Caudiciforms: Botanical Camels

Posted at 11:57 am June 4, 2007 by Seth Menser

 cabbage on a stickCamels, like all creatures, need nutrients to survive. But in the desert, food and water are scarce. So how is it that camels can survive in a harsh climate? They store fat in their humps and live off it in tough times. Certain unique plants and trees from desert or seasonal rainy regions have adapted ways of storing much-needed water in their trunks, and we call these plants caudiciforms. They can come in all sorts of shapes and sizes and belong to a wide range of plant families. One exciting characteristic of these plants is that their trunks, branches, and bases tend to be swollen, which helps the plant out in times of drought, but also makes odd-looking plant specimens that people collect and treasure.

Succulent plants also have ways of storing water, but what sets them apart from caudiciforms is that succulents store water in their thick, green leaves, while caudiciforms store it in their caudex, or base, which is not green and does not produce chlorophyll. On most caudiciforms, the foliage is usually small and brittle. This is because, in times of drought, many caudiciforms will become dormant, drop their leaves, and live off stored water reserves. In these times, the plant’s main goal is to make it through the dry period, so little energy is spent on producing vegetative growth. When the rains return, the plant is happy and produces a mass of greenery and flowers freely, while also storing up water for future dry spells.

Probably the most famous of all caudiciforms is the ponytail palm Nolina recurvata, formally known as Beaucarnea recurvata. Ponytail palms come from southeastern Mexico and are grown all over the world as house plants. They look a lot like palms, but they’re not: they are in their own family. In climates like ours, they can be grown outside and get to be very large. Here at the San Diego Zoo, we are lucky enough to have at least 60 ponytail palms on grounds, and some very old specimens measure over six feet across at the caudex (base)! In our Madagascar Garden, one can find an assortment of caudiciforms being grown, as Madagascar is home to a large number of these exotic plants. Hawaii is also home to a few of them, and in our Hawaiian Native Plant Garden, a grouping of the cabbage on a stick Brighamia insignis (pictured above) can be seen growing among lava rocks.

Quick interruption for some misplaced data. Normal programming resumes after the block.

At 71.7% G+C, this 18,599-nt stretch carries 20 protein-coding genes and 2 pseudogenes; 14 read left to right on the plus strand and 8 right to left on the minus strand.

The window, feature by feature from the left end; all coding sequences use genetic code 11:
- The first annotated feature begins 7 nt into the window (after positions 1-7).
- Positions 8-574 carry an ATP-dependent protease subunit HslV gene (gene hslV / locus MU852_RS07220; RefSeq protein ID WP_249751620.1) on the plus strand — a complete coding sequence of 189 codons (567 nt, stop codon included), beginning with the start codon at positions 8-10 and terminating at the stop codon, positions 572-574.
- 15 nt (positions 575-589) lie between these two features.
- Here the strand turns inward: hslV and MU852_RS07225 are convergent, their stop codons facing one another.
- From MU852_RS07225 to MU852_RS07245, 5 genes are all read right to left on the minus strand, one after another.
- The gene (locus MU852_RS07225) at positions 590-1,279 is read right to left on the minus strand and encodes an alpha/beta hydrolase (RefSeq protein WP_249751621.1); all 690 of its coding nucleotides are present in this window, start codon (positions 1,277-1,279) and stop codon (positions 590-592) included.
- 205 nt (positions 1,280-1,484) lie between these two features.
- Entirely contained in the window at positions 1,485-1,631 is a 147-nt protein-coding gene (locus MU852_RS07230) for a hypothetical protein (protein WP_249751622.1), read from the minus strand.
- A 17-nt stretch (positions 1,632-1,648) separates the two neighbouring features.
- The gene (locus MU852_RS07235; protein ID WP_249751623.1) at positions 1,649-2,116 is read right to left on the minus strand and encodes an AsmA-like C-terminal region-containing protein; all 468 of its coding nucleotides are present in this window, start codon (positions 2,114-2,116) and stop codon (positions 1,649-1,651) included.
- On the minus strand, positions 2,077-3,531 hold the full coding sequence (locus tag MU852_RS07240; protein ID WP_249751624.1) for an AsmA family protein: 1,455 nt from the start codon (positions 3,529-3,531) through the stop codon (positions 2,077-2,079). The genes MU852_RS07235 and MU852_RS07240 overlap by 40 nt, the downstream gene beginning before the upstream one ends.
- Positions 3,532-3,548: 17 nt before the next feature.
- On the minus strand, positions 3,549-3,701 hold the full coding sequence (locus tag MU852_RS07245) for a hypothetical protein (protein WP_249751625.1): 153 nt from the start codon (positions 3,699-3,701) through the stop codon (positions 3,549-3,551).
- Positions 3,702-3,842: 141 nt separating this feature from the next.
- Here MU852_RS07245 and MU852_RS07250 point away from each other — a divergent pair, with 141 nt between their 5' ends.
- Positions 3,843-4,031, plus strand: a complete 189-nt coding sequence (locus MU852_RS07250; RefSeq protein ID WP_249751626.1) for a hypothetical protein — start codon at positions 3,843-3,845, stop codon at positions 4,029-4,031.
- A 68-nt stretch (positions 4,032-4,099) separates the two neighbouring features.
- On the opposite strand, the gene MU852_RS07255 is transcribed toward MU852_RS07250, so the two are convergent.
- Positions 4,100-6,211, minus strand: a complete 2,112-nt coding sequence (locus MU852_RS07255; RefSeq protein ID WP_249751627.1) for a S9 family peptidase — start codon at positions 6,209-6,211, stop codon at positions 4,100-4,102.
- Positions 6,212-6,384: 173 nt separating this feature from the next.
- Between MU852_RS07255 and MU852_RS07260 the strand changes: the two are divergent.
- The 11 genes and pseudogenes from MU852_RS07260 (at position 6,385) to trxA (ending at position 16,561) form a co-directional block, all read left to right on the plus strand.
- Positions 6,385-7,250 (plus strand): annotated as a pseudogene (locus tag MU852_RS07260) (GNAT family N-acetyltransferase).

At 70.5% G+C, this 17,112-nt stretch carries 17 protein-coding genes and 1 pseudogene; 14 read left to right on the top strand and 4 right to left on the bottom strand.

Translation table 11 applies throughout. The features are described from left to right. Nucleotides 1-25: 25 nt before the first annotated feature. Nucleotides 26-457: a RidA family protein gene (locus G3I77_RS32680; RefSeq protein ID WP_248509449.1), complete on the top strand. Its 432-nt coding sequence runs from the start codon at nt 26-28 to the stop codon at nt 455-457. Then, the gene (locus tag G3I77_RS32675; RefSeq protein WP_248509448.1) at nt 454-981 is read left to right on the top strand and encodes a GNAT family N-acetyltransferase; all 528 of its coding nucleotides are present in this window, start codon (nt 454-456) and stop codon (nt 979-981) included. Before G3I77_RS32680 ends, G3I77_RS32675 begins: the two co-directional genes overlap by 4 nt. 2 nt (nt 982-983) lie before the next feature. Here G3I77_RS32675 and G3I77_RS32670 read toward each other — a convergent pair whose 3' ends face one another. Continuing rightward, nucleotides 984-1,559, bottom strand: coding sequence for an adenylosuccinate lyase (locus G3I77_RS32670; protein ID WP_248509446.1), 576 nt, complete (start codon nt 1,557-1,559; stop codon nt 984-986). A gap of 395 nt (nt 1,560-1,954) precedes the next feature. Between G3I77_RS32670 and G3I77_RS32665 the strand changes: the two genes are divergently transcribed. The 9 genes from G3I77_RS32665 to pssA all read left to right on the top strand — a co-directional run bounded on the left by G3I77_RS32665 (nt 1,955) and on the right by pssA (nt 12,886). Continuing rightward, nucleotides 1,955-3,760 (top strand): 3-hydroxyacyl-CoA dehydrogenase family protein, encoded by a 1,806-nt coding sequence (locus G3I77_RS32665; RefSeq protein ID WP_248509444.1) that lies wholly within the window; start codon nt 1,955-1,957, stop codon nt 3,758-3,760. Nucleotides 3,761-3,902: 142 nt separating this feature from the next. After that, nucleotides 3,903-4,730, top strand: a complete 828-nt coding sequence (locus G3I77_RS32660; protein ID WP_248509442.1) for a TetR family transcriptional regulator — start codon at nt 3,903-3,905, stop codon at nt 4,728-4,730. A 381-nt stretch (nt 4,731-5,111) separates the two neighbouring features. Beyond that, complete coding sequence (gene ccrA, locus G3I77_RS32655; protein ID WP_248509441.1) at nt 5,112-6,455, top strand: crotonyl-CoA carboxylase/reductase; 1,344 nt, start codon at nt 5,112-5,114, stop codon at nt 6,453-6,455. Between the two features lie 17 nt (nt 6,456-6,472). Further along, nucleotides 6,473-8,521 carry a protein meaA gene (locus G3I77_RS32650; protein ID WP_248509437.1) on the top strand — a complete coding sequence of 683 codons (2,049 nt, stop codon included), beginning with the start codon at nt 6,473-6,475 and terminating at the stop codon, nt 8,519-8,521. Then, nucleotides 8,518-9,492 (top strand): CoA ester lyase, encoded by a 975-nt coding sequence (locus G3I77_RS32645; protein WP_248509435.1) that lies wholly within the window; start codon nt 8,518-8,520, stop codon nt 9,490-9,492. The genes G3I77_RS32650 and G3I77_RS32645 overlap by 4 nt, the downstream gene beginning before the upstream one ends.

While many caudiciform plants are grown all around the Zoo, the Horticulture Department has a display box at the north end of Horn & Hoof Mesa filled with some exotic, caudex-forming plants. Next time you visit the Zoo, stop by the camels, but also keep your eyes out for the camels of the botanical world, caudiciform plants.

Seth Menser is a gardener at the San Diego Zoo.

Read Seth’s previous blog, New Browse Hill.

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11 Responses to “Caudiciforms: Botanical Camels”

  1. Shirley Sykes says:

    Hi Seth. I’m becoming more and more interested in the zoo’s spectacular collection of plants from around the world. On days when the animals are hiding, sleeping, or otherwise inactive, I try to focus on the plants more intently. Where in the zoo are some of the ponytail palms located? I’d like to seek them out, especially the old specimens. Thanks for all the information

  2. Margaret says:

    Thanks, Seth, for a fascintating education in caudiciforms. I have a BS in Horticulture from Univ of Connecticut. Since we were located in the Northeast, which it is not an arid climate, I don’t recall studying caudiciforms in particular, so I am glad to have read about them. I do remember Pony Tail palms from my days in the greenhouses though.

    Just like animals, plants have had to adapt to their surroundings to survive. It is truly amazing to see the diversity. I read about the world’s ” ugliest” plant the other day that survives on the Western side of the desert by the sea. It has only two leaves which curl up into an ” ugly” mass over 10 feet long. It takes in the ocean mist as its water source to survive in an area that very rarely gets rain. Like many animals, it is on the verge of extinction, and may already be extinct in the wild.

  3. Cheryle O'Donnell says:

    Dear Seth Menser,